Teens create holiday memorial to honor Sandy Hook victims
Just a few days before the 1-year remembrance of the tragedy at Sandy Hook Elementary School, two college students from Cranston decided they wanted to give the community a way to honor the 26 lives lost in that massacre.
Matt Lodge and his brother created a public memorial at 43 Wayland Ave in Cranston to honor the victims who died on Dec. 14, 2012.
Lodge, a URI student, said, "This is a holiday memorial that I've built which consists of 26 lighted candy canes. There are 20, three foot high candy canes. Each one symbolizes one of the children, and there are six that are probably about five feet tall, and those symbolize all of the adults (who were killed)."
Lodge's mother Debi Stravato, said both of her boys were deeply affected by the tragedy last year, recalling that they barely even wanted to celebrate Christmas after hearing the shocking news reports coming out of Connecticut.
"I remember exactly where I was, and I remember seeing that and thinking, "You know something; those kids really didn't have a chance to even start their lives, and they were just innocent," Lodge said.
"I couldn't imagine how I would have felt if that was somebody that I had known personally, if it affected me that much when it was people I didn't even actually formally know."
So the two brothers turned their sorrow into action, cutting and painting wooden name plates for each victim, creating a custom 'Sandy Hook' sign, and crafting unique, hinged and locking donation boxes with their own two hands.
"It took about 70 hours total just to put all of the lights up," he said glancing at the three adjoining family homes illuminated with lights of all colors, and a huge Merry Christmas sign surrounding a 30-foot-tall Christmas tree made entirely of lights.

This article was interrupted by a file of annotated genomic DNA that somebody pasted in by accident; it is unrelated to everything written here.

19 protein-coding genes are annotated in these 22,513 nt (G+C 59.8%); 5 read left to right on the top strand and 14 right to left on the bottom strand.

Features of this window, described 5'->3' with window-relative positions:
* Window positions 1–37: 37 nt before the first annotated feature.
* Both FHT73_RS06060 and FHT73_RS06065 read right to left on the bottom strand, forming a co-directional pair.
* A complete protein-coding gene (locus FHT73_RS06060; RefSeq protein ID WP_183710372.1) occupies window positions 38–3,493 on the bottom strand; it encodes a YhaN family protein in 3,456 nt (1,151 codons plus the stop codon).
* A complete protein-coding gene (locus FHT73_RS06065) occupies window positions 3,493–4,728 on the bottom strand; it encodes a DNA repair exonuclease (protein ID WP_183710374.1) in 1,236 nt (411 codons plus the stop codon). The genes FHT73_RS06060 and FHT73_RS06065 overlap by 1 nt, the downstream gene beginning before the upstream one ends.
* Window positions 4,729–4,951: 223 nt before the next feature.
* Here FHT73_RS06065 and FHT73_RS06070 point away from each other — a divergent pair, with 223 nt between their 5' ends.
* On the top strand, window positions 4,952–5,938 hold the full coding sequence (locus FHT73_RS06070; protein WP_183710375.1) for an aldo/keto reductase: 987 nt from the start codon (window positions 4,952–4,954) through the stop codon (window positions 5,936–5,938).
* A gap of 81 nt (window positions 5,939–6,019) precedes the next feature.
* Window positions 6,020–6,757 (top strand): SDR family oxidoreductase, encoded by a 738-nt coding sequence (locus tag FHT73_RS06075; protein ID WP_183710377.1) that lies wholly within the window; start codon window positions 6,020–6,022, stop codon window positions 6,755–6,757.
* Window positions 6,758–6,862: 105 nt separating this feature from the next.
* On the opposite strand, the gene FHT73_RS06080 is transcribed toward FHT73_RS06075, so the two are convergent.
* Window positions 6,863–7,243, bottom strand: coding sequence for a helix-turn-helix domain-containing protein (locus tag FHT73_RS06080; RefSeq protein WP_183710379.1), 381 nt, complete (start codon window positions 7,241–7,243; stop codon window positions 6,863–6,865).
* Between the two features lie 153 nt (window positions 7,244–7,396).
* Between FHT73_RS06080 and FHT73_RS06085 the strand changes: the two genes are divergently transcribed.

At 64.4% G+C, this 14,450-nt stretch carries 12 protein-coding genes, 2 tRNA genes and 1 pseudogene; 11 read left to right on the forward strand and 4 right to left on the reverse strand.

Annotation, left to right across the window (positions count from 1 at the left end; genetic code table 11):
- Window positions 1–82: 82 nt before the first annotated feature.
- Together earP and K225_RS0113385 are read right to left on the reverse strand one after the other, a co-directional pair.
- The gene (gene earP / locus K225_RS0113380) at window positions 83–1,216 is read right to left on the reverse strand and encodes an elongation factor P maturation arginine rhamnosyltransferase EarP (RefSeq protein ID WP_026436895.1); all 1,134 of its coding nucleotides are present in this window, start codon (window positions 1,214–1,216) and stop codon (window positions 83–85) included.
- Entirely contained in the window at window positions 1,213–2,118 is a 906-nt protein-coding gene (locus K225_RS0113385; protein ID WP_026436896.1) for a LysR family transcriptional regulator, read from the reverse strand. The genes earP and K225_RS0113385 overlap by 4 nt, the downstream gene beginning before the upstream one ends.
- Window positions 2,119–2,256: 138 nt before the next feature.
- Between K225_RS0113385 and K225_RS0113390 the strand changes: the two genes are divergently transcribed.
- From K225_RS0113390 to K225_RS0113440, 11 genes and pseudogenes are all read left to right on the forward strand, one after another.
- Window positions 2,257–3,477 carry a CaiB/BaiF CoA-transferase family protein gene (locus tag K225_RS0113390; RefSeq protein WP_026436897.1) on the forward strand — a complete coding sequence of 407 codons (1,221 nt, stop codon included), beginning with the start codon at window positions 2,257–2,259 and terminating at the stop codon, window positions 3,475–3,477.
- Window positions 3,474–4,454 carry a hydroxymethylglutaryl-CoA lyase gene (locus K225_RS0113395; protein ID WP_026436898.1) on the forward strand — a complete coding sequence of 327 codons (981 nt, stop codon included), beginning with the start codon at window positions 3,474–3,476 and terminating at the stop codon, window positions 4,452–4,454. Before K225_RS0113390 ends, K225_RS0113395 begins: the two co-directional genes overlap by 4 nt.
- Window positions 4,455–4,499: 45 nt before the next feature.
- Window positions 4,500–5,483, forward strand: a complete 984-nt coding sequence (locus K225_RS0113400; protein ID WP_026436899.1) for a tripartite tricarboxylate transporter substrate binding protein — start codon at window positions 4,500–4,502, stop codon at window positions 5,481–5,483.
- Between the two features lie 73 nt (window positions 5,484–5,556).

Behind each candy cane that represents a victim is a hand painted plaque with the victims' name on it.
"It's a way for us to remember kind of the highlights of all the children and six adults that passed away, and also just to remember them in a light that's, you know, a little better than all of the sorrow and grief that we felt the day that it happened. We're looking at the positive things here, and we're remembering who they were and we're not remembering that day. This isn't a tribute to that day. This is a tribute to those lives of everybody who was lost that day," Lodge said.
"I'm extremely proud of them. I'm glad that they grew up to be young men that are, you know, willing to give back and that are passionate about other people," their mother said.
And the Sandy Hook memorial is already making an impact. Most cars drive by slowly as they pay their respects. The family says one woman from Connecticut cried and met the family after noticing the display.
"And the reason she was so touched is that she's from Connecticut and she lives just a couple towns over, and she was very excited to see that someone from other than Connecticut was still paying tribute to those lives that were lost," she said.
The Lodge family invites you to their home at 43 Wayland Ave as a way to pay your respects to the 26 Sandy Hook victims.
And while you're there, you can also park your car, make a donation to a charity of your choice, or sign the large 'Sandy Hook' board with a message, which will eventually be presented to the victim's families to show that Rhode Island supports them during this now difficult holiday season.